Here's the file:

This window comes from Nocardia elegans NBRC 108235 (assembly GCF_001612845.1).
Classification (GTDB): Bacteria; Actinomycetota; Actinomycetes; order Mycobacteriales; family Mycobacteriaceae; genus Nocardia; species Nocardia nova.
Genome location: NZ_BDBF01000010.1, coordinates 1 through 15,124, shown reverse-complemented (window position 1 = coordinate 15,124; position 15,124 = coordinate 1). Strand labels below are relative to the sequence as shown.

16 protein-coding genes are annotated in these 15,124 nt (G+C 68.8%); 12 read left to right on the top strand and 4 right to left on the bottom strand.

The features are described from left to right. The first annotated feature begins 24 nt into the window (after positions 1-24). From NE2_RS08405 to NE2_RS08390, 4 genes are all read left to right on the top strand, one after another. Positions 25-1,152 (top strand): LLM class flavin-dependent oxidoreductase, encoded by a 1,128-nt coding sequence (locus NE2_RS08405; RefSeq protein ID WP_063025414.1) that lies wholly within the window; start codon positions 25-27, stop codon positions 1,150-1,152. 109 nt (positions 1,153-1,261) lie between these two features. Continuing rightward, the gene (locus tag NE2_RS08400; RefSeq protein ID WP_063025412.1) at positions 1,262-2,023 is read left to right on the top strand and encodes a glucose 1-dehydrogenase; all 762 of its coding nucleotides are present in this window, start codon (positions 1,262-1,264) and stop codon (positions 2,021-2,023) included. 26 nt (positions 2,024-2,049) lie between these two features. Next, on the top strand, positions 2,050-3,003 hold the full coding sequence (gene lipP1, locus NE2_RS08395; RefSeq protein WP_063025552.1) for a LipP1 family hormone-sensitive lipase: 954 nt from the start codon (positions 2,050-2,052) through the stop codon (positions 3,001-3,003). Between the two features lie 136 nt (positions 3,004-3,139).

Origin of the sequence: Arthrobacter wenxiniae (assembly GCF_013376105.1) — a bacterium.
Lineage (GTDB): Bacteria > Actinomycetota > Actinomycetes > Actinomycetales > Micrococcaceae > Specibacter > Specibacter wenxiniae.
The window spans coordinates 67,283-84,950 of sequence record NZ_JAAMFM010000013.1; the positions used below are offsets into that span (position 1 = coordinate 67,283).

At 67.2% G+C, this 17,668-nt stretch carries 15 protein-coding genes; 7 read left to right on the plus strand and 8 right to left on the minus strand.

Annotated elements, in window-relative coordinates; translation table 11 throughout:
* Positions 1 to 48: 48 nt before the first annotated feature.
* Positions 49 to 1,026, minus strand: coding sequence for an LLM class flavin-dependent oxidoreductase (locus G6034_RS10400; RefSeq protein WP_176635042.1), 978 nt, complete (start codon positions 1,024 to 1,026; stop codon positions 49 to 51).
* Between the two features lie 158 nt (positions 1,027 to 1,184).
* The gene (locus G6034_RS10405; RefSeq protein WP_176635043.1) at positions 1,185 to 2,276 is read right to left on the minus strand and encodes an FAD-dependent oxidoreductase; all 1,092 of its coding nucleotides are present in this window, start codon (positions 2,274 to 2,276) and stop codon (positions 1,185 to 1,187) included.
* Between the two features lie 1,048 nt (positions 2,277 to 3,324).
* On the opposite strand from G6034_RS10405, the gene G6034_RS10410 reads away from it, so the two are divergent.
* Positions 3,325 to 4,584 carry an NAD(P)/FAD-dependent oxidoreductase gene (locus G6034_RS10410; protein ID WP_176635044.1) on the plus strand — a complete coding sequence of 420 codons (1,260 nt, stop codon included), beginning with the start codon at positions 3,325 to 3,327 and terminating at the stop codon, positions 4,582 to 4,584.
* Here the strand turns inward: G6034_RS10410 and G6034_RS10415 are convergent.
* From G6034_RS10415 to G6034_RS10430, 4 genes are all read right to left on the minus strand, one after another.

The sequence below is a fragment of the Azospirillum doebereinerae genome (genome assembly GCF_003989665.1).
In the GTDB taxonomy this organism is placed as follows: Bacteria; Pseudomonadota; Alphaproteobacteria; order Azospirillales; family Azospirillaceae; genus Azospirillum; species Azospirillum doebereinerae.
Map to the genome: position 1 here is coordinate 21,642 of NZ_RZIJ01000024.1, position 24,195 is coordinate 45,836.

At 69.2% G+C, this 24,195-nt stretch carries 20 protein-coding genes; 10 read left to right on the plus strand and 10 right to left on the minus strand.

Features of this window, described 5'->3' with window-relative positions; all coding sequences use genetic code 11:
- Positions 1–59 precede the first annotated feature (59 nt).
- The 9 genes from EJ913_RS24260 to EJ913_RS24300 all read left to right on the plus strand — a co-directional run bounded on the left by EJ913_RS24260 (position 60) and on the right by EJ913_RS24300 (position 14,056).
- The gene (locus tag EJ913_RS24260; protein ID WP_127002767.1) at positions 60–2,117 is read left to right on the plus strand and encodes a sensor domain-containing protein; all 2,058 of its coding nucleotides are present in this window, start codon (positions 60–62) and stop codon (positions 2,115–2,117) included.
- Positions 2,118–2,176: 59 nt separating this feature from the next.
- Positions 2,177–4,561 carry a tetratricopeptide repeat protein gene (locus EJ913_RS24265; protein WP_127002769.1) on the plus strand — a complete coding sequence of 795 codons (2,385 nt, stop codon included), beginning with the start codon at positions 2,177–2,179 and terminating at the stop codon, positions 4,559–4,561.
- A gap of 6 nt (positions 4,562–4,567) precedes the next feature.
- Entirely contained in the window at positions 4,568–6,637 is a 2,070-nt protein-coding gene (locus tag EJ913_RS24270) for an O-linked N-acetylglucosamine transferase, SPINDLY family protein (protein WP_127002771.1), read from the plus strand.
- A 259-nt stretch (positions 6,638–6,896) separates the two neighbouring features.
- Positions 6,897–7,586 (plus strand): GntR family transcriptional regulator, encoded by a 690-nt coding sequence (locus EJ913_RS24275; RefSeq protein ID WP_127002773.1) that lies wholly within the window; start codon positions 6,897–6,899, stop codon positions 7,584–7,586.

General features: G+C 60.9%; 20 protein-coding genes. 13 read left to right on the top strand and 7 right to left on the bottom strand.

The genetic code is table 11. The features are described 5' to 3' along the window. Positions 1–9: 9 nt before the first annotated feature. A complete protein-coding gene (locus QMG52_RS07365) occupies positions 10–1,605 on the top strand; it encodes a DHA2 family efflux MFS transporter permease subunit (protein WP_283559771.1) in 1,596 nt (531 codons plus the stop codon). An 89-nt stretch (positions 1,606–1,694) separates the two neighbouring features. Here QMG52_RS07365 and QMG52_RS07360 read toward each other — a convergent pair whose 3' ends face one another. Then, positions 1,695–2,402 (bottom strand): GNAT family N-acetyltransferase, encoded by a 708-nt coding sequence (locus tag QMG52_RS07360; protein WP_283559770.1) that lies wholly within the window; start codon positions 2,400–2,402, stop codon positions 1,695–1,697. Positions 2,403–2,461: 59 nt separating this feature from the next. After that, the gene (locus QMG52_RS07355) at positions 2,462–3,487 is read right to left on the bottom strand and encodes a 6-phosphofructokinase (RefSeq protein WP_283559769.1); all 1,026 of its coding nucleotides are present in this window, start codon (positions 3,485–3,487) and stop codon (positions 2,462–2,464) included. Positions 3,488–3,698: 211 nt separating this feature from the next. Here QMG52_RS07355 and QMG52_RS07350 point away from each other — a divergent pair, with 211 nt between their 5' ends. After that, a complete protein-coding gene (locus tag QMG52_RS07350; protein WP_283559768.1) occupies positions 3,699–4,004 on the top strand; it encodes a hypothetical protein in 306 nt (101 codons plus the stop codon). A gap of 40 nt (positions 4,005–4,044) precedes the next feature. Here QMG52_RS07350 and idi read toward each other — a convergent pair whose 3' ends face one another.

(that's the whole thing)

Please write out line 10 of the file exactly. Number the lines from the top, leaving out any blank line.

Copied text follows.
Annotated elements, in window-relative coordinates; translation table 11 throughout: